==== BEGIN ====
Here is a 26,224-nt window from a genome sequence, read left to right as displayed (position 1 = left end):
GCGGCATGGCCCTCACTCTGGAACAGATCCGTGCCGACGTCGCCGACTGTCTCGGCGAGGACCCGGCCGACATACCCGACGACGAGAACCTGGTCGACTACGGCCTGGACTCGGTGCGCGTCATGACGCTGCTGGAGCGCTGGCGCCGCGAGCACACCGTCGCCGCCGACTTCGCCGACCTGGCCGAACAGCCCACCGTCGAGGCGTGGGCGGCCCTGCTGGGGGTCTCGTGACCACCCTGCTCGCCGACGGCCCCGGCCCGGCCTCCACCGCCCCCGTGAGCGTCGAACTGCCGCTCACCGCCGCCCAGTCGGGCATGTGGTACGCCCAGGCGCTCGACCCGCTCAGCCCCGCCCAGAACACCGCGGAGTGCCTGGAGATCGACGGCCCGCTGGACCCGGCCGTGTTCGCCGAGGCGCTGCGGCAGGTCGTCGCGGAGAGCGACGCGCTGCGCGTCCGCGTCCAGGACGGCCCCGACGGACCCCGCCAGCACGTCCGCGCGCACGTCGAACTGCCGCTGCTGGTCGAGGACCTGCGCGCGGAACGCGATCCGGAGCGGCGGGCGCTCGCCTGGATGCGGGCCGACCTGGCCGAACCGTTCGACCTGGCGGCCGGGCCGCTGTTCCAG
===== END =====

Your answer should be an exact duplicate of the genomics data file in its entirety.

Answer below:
Here is a 26,224-nt window from a genome sequence, read left to right as displayed (position 1 = left end):
GCGGCATGGCCCTCACTCTGGAACAGATCCGTGCCGACGTCGCCGACTGTCTCGGCGAGGACCCGGCCGACATACCCGACGACGAGAACCTGGTCGACTACGGCCTGGACTCGGTGCGCGTCATGACGCTGCTGGAGCGCTGGCGCCGCGAGCACACCGTCGCCGCCGACTTCGCCGACCTGGCCGAACAGCCCACCGTCGAGGCGTGGGCGGCCCTGCTGGGGGTCTCGTGACCACCCTGCTCGCCGACGGCCCCGGCCCGGCCTCCACCGCCCCCGTGAGCGTCGAACTGCCGCTCACCGCCGCCCAGTCGGGCATGTGGTACGCCCAGGCGCTCGACCCGCTCAGCCCCGCCCAGAACACCGCGGAGTGCCTGGAGATCGACGGCCCGCTGGACCCGGCCGTGTTCGCCGAGGCGCTGCGGCAGGTCGTCGCGGAGAGCGACGCGCTGCGCGTCCGCGTCCAGGACGGCCCCGACGGACCCCGCCAGCACGTCCGCGCGCACGTCGAACTGCCGCTGCTGGTCGAGGACCTGCGCGCGGAACGCGATCCGGAGCGGCGGGCGCTCGCCTGGATGCGGGCCGACCTGGCCGAACCGTTCGACCTGGCGGCCGGGCCGCTGTTCCAG